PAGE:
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J Physiother. 2014 Mar;60(1):40-9. doi: 10.1016/j.jphys.2013.12.007. Epub 2014 Apr 24.

Physical activity stimulation program for children with cerebral palsy did not improve physical activity: a randomised trial.

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1
Department of Rehabilitation Medicine, EMGO+ Institute for Health and Care Research, MOVE Research Institute Amsterdam, VU University Medical Center, Amsterdam, The Netherlands.

Abstract

QUESTION:

In children with cerebral palsy, does a 6-month physical activity stimulation program improve physical activity, mobility capacity, fitness, fatigue and attitude towards sports more than usual paediatric physiotherapy?

DESIGN:

Multicentre randomised controlled trial with concealed allocation, blinded assessments and intention-to-treat analysis.

PARTICIPANTS:

Forty-nine walking children (28 males) aged 7-13 years with spastic cerebral palsy and severity of the disability classified as Gross Motor Function Classification System level I-III.

INTERVENTION:

The intervention group followed a 6-month physical activity stimulation program involving counselling through motivational interviewing, home-based physiotherapy, and 4 months of fitness training. The control group continued their usual paediatric physiotherapy.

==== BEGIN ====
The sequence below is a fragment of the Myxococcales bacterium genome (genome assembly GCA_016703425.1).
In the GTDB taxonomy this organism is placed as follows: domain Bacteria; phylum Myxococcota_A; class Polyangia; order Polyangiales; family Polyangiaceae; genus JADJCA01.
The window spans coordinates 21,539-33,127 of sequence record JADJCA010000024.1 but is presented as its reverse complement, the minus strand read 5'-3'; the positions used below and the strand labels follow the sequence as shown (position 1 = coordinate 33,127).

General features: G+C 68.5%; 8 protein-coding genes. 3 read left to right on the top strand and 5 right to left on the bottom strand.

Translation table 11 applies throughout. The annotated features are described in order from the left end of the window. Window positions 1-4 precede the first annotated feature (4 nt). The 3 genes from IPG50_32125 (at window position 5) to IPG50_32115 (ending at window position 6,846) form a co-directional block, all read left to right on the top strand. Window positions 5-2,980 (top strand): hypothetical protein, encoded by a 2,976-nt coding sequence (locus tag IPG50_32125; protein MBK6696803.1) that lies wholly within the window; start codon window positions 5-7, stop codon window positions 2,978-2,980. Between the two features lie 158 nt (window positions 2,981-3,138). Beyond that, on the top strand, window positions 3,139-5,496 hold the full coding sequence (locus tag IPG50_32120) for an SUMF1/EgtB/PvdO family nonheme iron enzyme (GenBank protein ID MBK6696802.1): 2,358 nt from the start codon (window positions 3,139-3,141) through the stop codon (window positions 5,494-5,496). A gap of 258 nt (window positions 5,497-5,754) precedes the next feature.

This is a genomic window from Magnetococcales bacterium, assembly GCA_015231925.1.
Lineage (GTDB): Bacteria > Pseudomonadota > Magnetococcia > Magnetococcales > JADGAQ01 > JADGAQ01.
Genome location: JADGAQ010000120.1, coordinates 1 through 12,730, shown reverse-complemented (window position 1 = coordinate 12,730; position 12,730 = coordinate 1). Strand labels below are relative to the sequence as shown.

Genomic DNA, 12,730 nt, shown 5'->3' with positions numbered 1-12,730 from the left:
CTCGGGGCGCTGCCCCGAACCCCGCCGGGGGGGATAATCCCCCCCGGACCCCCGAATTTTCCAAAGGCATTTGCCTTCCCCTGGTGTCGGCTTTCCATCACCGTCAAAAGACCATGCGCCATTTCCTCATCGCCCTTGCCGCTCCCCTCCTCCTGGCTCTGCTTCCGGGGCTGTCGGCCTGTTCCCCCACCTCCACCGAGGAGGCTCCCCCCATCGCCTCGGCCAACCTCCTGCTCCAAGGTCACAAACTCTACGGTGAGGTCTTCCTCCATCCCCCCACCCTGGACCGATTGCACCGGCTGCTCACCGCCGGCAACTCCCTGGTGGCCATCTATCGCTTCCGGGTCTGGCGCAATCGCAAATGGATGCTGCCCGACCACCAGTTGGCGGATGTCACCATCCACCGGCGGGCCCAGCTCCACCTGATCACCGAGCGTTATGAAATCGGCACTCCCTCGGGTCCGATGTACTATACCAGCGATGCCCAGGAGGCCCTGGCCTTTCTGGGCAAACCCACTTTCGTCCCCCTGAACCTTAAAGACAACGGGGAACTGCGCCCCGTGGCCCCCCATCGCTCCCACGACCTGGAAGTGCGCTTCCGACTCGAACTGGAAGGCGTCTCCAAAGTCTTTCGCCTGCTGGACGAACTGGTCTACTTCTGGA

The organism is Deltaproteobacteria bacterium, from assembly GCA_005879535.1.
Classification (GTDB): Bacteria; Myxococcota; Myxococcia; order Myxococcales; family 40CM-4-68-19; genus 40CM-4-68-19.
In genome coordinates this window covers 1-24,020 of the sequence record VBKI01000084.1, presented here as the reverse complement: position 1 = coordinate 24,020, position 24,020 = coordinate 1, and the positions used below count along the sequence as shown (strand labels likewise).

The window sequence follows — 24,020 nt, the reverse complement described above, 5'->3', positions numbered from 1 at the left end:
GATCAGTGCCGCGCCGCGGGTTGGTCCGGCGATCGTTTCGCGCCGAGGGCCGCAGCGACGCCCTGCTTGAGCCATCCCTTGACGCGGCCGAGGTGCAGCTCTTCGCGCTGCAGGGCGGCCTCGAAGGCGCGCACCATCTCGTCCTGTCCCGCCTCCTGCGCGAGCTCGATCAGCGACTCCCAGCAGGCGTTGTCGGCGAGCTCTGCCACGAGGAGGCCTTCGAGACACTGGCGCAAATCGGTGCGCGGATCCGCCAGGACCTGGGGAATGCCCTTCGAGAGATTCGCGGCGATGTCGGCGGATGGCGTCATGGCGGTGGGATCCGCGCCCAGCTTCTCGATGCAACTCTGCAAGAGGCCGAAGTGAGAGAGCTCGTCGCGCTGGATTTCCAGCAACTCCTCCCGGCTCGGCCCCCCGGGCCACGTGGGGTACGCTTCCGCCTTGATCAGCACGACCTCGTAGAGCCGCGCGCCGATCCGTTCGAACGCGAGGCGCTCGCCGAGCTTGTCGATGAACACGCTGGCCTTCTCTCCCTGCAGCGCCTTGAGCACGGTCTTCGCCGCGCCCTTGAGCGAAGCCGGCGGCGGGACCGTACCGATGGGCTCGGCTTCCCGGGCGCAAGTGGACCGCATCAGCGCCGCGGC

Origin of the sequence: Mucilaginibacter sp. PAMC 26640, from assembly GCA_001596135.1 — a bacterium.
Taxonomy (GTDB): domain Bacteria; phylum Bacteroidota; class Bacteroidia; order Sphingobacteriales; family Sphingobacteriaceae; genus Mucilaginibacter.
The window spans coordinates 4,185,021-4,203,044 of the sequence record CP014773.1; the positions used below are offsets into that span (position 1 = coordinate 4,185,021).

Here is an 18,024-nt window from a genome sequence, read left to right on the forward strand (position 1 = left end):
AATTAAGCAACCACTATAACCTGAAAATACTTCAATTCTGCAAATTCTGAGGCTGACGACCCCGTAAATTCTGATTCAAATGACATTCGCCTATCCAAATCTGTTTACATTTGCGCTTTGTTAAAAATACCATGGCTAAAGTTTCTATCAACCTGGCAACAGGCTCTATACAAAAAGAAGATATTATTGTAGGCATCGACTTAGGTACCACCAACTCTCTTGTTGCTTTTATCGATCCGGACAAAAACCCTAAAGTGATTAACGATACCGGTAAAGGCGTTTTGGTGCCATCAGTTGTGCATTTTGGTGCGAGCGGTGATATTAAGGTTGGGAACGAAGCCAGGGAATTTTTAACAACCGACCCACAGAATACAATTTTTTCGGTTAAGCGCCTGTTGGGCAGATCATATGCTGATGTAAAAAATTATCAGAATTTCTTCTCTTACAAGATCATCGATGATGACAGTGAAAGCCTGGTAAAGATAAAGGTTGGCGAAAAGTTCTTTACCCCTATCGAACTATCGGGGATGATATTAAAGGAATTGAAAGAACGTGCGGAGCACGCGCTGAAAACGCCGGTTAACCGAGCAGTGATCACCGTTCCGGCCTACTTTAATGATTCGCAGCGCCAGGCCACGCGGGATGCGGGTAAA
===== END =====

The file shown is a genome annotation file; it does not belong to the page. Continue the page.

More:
OUTCOME MEASURES:

Primary outcomes were walking activity (assessed objectively with an activity monitor) and parent-reported physical activity (Activity QUESTIONnaire for Adults and Adolescents). Secondary outcomes were: mobility capacity, consisting of Gross Motor Function Measure-66 (GMFM-66), walking capacity and functional strength, fitness (aerobic and anaerobic capacity, muscle strength), self-reported fatigue, and attitude towards sport (child and parent). Assessments were performed at baseline, 4 months, 6 months and 12 months.

RESULTS:

There were no significant intervention effects for physical activity or secondary outcomes at any assessment time. Positive trends were found for parent-reported time at moderate-to-vigorous intensity (between-group change ratio=2.2, 95% CI 1.1 to 4.4) and GMFM-66 (mean between-group difference=2.8 points, 95% CI 0.2 to 5.4) at 6 months, but not at 12 months. There was a trend for a small, but clinically irrelevant, improvement in the children's attitudes towards the disadvantages of sports at 6 months, and towards the advantages of sports at 12 months.

CONCLUSIONS:

This physical activity stimulation program, that combined fitness training, counselling and home-based therapy, was not effective in children with cerebral palsy. Further research should examine the potential of each component of the intervention for improving physical activity in this population.

TRIAL REGISTRATION:

NTR2099.

KEYWORDS:

Cerebral palsy; Children; Directive counselling; Exercise therapy; Fitness training; Home; Motor activity; Physical activity

PMID:
24856939
DOI:
10.1016/j.jphys.2013.12.007
[Indexed for MEDLINE]
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